- Junot Díaz, speaking at Yale (via beaucadeau)
This is truth. Ask me how I know.
Google no longer understands how its “deep learning” decision-making computer systems have made themselves so good at recognizing things in photos.
This means the internet giant may need fewer experts in future as it can instead rely on its semi-autonomous, semi-smart machines to solve problems all on their own.
The claims were made at the Machine Learning Conference in San Francisco on Friday by Google software engineer Quoc V. Le in a talk in which he outlined some of the ways the content-slurper is putting “deep learning” systems to work.
"Deep learning" involves large clusters of computers ingesting and automatically classifying data, such as pictures. Google uses the technology for services like Android voice-controlled search, image recognition, and Google translate, among others. […]
What stunned Quoc V. Le is that the machine has learned to pick out features in things like paper shredders that people can’t easily spot – you’ve seen one shredder, you’ve seen them all, practically. But not so for Google’s monster.
Learning “how to engineer features to recognize that that’s a shredder – that’s very complicated,” he explained. “I spent a lot of thoughts on it and couldn’t do it.” […]
This means that for some things, Google researchers can no longer explain exactly how the system has learned to spot certain objects, because the programming appears to think independently from its creators, and its complex cognitive processes are inscrutable. This “thinking” is within an extremely narrow remit, but it is demonstrably effective and independently verifiable."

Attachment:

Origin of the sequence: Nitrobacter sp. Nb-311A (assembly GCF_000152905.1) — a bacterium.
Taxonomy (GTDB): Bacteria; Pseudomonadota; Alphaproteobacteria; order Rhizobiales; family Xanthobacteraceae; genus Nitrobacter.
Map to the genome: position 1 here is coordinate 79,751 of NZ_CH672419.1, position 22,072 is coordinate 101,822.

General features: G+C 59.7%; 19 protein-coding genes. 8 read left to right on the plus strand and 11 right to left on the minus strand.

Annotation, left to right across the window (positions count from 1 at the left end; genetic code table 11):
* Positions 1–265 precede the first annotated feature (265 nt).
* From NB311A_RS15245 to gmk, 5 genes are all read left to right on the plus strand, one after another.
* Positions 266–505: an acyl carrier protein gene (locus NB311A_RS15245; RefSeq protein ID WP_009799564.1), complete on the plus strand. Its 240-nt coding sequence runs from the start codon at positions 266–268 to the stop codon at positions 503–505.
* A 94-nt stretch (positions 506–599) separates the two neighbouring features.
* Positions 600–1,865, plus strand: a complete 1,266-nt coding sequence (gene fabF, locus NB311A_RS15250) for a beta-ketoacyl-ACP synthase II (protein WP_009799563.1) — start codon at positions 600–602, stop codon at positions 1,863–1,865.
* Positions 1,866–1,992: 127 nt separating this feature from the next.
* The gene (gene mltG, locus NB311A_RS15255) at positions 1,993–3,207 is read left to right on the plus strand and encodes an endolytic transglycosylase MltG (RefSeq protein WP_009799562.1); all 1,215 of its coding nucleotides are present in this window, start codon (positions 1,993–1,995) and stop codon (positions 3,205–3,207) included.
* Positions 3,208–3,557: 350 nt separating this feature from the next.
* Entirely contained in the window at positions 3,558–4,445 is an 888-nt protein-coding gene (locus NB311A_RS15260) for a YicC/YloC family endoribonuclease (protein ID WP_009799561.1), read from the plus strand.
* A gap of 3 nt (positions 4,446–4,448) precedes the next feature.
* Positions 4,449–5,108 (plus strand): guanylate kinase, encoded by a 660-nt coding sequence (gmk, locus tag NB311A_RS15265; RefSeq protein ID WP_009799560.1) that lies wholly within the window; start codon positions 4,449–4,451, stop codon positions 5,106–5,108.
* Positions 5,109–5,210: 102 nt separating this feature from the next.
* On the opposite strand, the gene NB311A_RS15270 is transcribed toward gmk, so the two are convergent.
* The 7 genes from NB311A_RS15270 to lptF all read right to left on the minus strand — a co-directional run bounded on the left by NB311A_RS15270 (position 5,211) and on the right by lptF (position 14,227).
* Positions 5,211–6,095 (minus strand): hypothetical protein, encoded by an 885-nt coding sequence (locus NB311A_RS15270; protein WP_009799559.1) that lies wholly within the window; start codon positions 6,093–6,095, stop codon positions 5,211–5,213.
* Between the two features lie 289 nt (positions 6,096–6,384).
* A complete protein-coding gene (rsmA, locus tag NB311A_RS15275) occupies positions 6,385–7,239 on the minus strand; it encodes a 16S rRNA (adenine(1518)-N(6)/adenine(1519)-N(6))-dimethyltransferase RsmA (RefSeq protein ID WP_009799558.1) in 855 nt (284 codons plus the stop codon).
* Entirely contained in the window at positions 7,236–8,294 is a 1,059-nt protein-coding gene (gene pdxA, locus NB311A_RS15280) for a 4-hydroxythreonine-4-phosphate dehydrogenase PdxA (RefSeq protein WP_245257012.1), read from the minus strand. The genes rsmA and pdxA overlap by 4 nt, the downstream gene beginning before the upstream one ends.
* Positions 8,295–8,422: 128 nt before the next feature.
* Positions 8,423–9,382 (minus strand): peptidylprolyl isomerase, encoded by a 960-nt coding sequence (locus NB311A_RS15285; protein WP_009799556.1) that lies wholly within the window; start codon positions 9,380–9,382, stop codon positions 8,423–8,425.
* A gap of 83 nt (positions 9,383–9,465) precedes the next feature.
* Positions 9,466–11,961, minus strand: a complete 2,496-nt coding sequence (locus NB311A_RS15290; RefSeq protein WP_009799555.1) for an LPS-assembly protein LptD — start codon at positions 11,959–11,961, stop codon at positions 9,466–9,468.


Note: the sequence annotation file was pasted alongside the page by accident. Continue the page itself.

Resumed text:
Jon Rafman uses the intricate tableaux of Rockstar Games’ Max Payne 3 as cinematic source material for his new machinima work, A Man Digging (2013). In this meandering and Robbe-Grillet inflected narrative, Rafman ruminates on the simulated sunbeams glinting through favela windows within the game, a melancholy sunrise in a deserted subway car, a heavy fog over a slate grey harbor. He can only do so, however, after killing every character—whether enemy or bystander—in the scene. In this way, Rafman makes visible the tension between the game as object of contemplation and the game as a continuous stream of connected events.
The amazing new work of Jon Rafman: http://dismagazine.com/dystopia/49510/a-man-digging/
The interstitial life is just that because it exists in the tears of the social fabric. The promises; that if one works hard and gets a college degree, a job will follow, that immigrants need simply perspicacity and localization in order to Make It, are clearly false. The ones who had the bad luck to believe in them are the ones now scraping to make ends meet, hoping to make it through another means. To try to transform the bad bet they’ve made once through another roll of the dice at low odds. Stuck, as Sarah Kendzior writes, in a post-employment economy.
It’s not hell, but it is economic limbo. Working as a freelancer, working to maintain a foothold in a new country is not working within the laws of society. The new normal, the post-employment ‘disruptor’s economy’ is to be between societies, to be between methods of availment. A refugee is not permitted to use the language of the old land and is considered uppity to use the rights of the new. An at-will employee cannot use the language of his employer nor the language of the unemployed. There is instead this right-less, law-less middle ground. Or, if one is truly unfortunate, a land overflowing with laws: an American does not have the right to whistleblow; a whistleblower doesn’t have the right of refuge. Sheremetyevo becomes the only middle ground in a dark and claustrophobic venn diagram.